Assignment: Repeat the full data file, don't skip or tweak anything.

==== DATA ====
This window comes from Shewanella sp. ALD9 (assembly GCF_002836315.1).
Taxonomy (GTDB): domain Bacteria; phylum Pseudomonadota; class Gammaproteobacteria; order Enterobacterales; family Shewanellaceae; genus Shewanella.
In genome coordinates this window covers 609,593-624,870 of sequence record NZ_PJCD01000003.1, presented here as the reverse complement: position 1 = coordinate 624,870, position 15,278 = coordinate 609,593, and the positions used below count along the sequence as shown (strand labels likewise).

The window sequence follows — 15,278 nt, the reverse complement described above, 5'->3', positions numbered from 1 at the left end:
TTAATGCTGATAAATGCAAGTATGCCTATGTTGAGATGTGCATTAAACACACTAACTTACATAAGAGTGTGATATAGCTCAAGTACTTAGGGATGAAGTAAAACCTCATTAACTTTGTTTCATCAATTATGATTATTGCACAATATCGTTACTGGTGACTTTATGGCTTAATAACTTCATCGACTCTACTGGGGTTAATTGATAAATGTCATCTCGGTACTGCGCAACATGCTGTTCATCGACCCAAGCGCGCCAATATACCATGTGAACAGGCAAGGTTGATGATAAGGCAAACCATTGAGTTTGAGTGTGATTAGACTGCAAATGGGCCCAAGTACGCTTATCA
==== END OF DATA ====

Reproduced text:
This window comes from Shewanella sp. ALD9 (assembly GCF_002836315.1).
Taxonomy (GTDB): domain Bacteria; phylum Pseudomonadota; class Gammaproteobacteria; order Enterobacterales; family Shewanellaceae; genus Shewanella.
In genome coordinates this window covers 609,593-624,870 of sequence record NZ_PJCD01000003.1, presented here as the reverse complement: position 1 = coordinate 624,870, position 15,278 = coordinate 609,593, and the positions used below count along the sequence as shown (strand labels likewise).

The window sequence follows — 15,278 nt, the reverse complement described above, 5'->3', positions numbered from 1 at the left end:
TTAATGCTGATAAATGCAAGTATGCCTATGTTGAGATGTGCATTAAACACACTAACTTACATAAGAGTGTGATATAGCTCAAGTACTTAGGGATGAAGTAAAACCTCATTAACTTTGTTTCATCAATTATGATTATTGCACAATATCGTTACTGGTGACTTTATGGCTTAATAACTTCATCGACTCTACTGGGGTTAATTGATAAATGTCATCTCGGTACTGCGCAACATGCTGTTCATCGACCCAAGCGCGCCAATATACCATGTGAACAGGCAAGGTTGATGATAAGGCAAACCATTGAGTTTGAGTGTGATTAGACTGCAAATGGGCCCAAGTACGCTTATCA